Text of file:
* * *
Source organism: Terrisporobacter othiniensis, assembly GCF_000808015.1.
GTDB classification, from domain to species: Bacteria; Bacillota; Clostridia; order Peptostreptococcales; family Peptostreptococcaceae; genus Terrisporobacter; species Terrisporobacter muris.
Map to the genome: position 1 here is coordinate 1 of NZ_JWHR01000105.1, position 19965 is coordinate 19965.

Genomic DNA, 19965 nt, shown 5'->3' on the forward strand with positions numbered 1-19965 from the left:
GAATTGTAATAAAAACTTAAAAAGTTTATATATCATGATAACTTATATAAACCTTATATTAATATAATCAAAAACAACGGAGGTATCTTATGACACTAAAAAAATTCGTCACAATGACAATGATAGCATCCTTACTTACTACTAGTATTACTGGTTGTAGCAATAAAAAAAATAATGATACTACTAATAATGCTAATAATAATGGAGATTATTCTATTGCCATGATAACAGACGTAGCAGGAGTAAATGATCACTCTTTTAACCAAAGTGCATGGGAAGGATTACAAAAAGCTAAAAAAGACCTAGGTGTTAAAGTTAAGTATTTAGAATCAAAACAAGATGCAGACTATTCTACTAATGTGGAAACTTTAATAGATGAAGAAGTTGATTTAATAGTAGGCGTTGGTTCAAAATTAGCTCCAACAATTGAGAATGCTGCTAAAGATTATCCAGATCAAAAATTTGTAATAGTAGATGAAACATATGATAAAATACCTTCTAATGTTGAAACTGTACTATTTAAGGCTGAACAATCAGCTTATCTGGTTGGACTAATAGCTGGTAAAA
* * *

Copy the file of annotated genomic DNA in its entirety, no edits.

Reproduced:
Source organism: Terrisporobacter othiniensis, assembly GCF_000808015.1.
GTDB classification, from domain to species: Bacteria; Bacillota; Clostridia; order Peptostreptococcales; family Peptostreptococcaceae; genus Terrisporobacter; species Terrisporobacter muris.
Map to the genome: position 1 here is coordinate 1 of NZ_JWHR01000105.1, position 19965 is coordinate 19965.

Genomic DNA, 19965 nt, shown 5'->3' on the forward strand with positions numbered 1-19965 from the left:
GAATTGTAATAAAAACTTAAAAAGTTTATATATCATGATAACTTATATAAACCTTATATTAATATAATCAAAAACAACGGAGGTATCTTATGACACTAAAAAAATTCGTCACAATGACAATGATAGCATCCTTACTTACTACTAGTATTACTGGTTGTAGCAATAAAAAAAATAATGATACTACTAATAATGCTAATAATAATGGAGATTATTCTATTGCCATGATAACAGACGTAGCAGGAGTAAATGATCACTCTTTTAACCAAAGTGCATGGGAAGGATTACAAAAAGCTAAAAAAGACCTAGGTGTTAAAGTTAAGTATTTAGAATCAAAACAAGATGCAGACTATTCTACTAATGTGGAAACTTTAATAGATGAAGAAGTTGATTTAATAGTAGGCGTTGGTTCAAAATTAGCTCCAACAATTGAGAATGCTGCTAAAGATTATCCAGATCAAAAATTTGTAATAGTAGATGAAACATATGATAAAATACCTTCTAATGTTGAAACTGTACTATTTAAGGCTGAACAATCAGCTTATCTGGTTGGACTAATAGCTGGTAAAA